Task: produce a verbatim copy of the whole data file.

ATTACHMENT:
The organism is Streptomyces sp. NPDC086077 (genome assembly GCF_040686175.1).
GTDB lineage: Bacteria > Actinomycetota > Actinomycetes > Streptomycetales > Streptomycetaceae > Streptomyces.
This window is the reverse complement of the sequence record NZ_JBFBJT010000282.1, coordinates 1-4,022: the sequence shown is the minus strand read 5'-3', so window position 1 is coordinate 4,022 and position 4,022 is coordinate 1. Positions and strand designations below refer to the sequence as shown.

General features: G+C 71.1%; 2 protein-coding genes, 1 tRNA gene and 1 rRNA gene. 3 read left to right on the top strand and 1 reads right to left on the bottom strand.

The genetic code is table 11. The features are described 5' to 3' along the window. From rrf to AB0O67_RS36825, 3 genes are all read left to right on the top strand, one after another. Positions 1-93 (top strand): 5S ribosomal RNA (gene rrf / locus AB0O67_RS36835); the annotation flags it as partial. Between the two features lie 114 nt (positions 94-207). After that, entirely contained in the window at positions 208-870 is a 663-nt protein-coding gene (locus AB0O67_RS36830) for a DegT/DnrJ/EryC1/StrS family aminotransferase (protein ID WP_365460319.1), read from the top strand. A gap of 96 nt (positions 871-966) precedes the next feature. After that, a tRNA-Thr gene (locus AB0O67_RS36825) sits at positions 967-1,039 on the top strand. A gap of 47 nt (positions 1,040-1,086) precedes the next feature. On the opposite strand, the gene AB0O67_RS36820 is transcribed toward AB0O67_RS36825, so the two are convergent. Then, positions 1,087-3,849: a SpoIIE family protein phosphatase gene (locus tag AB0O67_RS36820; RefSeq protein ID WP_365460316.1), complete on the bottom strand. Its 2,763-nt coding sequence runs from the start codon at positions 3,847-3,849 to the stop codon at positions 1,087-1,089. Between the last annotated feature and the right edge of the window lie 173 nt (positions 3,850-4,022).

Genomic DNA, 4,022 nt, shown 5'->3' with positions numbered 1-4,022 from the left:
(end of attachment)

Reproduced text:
The organism is Streptomyces sp. NPDC086077 (genome assembly GCF_040686175.1).
GTDB lineage: Bacteria > Actinomycetota > Actinomycetes > Streptomycetales > Streptomycetaceae > Streptomyces.
This window is the reverse complement of the sequence record NZ_JBFBJT010000282.1, coordinates 1-4,022: the sequence shown is the minus strand read 5'-3', so window position 1 is coordinate 4,022 and position 4,022 is coordinate 1. Positions and strand designations below refer to the sequence as shown.

General features: G+C 71.1%; 2 protein-coding genes, 1 tRNA gene and 1 rRNA gene. 3 read left to right on the top strand and 1 reads right to left on the bottom strand.

The genetic code is table 11. The features are described 5' to 3' along the window. From rrf to AB0O67_RS36825, 3 genes are all read left to right on the top strand, one after another. Positions 1-93 (top strand): 5S ribosomal RNA (gene rrf / locus AB0O67_RS36835); the annotation flags it as partial. Between the two features lie 114 nt (positions 94-207). After that, entirely contained in the window at positions 208-870 is a 663-nt protein-coding gene (locus AB0O67_RS36830) for a DegT/DnrJ/EryC1/StrS family aminotransferase (protein ID WP_365460319.1), read from the top strand. A gap of 96 nt (positions 871-966) precedes the next feature. After that, a tRNA-Thr gene (locus AB0O67_RS36825) sits at positions 967-1,039 on the top strand. A gap of 47 nt (positions 1,040-1,086) precedes the next feature. On the opposite strand, the gene AB0O67_RS36820 is transcribed toward AB0O67_RS36825, so the two are convergent. Then, positions 1,087-3,849: a SpoIIE family protein phosphatase gene (locus tag AB0O67_RS36820; RefSeq protein ID WP_365460316.1), complete on the bottom strand. Its 2,763-nt coding sequence runs from the start codon at positions 3,847-3,849 to the stop codon at positions 1,087-1,089. Between the last annotated feature and the right edge of the window lie 173 nt (positions 3,850-4,022).

Genomic DNA, 4,022 nt, shown 5'->3' with positions numbered 1-4,022 from the left: